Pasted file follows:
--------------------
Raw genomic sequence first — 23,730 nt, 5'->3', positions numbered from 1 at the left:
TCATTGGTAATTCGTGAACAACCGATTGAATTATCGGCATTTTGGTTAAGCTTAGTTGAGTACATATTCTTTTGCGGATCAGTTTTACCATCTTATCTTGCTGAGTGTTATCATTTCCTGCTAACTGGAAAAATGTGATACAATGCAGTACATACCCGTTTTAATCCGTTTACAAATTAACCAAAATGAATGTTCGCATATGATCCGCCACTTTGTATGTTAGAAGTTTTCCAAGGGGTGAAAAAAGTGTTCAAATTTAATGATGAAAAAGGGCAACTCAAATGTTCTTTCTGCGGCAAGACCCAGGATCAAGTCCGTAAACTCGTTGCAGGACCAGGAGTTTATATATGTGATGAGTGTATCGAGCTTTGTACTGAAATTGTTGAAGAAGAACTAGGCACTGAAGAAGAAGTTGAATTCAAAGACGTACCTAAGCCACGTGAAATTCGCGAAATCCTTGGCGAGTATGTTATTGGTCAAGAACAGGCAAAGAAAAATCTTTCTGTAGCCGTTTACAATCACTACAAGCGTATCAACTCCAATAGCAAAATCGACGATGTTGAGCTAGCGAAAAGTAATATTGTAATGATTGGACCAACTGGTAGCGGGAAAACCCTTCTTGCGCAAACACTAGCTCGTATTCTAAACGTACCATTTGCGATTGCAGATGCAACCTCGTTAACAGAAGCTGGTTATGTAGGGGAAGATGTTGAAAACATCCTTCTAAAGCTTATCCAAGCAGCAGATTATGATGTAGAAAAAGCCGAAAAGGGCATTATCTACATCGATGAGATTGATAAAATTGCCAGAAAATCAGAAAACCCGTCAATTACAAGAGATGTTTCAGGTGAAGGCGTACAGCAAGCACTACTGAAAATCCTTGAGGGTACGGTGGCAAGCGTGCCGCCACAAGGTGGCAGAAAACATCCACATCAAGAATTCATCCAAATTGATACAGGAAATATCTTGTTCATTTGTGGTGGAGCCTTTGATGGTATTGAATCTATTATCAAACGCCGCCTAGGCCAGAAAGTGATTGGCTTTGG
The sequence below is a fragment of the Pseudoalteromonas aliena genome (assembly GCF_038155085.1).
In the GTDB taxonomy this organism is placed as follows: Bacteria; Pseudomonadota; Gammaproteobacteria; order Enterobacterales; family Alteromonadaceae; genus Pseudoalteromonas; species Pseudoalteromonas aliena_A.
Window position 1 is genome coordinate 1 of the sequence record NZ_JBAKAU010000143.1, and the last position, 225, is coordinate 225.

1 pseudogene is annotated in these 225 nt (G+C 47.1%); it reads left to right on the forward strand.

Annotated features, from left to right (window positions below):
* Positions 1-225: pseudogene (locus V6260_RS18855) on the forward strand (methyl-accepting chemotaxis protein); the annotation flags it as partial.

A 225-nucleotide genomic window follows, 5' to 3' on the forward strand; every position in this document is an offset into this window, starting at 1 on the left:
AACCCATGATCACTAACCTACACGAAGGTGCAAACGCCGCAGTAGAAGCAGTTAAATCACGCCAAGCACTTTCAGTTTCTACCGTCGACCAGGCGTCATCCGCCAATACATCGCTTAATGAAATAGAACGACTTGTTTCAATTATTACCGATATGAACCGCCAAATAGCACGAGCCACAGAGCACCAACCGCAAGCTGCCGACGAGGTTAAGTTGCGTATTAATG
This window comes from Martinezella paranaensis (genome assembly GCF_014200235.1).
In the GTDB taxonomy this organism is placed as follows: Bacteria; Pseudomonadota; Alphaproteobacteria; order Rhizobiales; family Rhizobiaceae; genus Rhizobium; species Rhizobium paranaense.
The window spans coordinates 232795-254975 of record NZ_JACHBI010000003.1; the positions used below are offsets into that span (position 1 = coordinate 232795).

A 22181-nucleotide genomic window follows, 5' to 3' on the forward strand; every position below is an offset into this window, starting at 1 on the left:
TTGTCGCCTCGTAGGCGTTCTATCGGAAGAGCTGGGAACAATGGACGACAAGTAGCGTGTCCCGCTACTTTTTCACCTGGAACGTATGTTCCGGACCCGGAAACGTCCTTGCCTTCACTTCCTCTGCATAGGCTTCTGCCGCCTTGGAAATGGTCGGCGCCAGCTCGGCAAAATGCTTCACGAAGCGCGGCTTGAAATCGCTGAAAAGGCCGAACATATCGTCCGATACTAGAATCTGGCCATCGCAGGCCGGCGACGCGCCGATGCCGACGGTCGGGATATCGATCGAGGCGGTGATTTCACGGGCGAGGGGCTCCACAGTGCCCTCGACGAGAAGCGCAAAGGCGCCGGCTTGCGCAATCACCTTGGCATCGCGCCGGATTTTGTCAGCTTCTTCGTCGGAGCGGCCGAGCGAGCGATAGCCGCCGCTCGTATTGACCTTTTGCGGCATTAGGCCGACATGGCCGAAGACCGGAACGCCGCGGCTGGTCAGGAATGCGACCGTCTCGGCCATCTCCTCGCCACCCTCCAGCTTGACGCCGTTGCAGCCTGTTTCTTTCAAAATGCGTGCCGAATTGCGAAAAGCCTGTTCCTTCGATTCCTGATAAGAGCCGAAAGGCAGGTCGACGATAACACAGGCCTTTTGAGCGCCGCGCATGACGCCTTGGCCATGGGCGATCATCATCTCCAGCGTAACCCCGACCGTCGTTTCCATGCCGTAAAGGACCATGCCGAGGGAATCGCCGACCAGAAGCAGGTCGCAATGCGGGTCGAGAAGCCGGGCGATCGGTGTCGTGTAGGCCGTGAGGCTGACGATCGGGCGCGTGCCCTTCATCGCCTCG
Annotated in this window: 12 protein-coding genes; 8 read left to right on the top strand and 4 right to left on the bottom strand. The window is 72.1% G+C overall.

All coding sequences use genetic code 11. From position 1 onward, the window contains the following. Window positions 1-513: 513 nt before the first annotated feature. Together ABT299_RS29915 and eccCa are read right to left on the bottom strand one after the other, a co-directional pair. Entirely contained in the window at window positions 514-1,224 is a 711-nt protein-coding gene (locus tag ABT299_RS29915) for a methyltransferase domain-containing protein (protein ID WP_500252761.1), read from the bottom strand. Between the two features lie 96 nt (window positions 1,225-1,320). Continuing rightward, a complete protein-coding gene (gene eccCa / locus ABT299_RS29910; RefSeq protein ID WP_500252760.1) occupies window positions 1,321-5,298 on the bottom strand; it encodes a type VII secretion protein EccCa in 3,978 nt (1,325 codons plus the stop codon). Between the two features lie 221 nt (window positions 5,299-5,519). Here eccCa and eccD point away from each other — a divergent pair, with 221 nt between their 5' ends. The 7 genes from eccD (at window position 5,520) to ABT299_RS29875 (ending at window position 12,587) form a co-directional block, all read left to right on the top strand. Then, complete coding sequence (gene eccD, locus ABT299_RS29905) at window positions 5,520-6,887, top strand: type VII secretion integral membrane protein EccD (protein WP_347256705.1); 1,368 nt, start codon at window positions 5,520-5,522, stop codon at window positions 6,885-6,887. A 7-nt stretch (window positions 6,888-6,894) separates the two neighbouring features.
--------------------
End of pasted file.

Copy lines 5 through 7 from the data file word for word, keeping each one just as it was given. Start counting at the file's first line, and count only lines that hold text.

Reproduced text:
Window position 1 is genome coordinate 1 of the sequence record NZ_JBAKAU010000143.1, and the last position, 225, is coordinate 225.

1 pseudogene is annotated in these 225 nt (G+C 47.1%); it reads left to right on the forward strand.

Annotated features, from left to right (window positions below):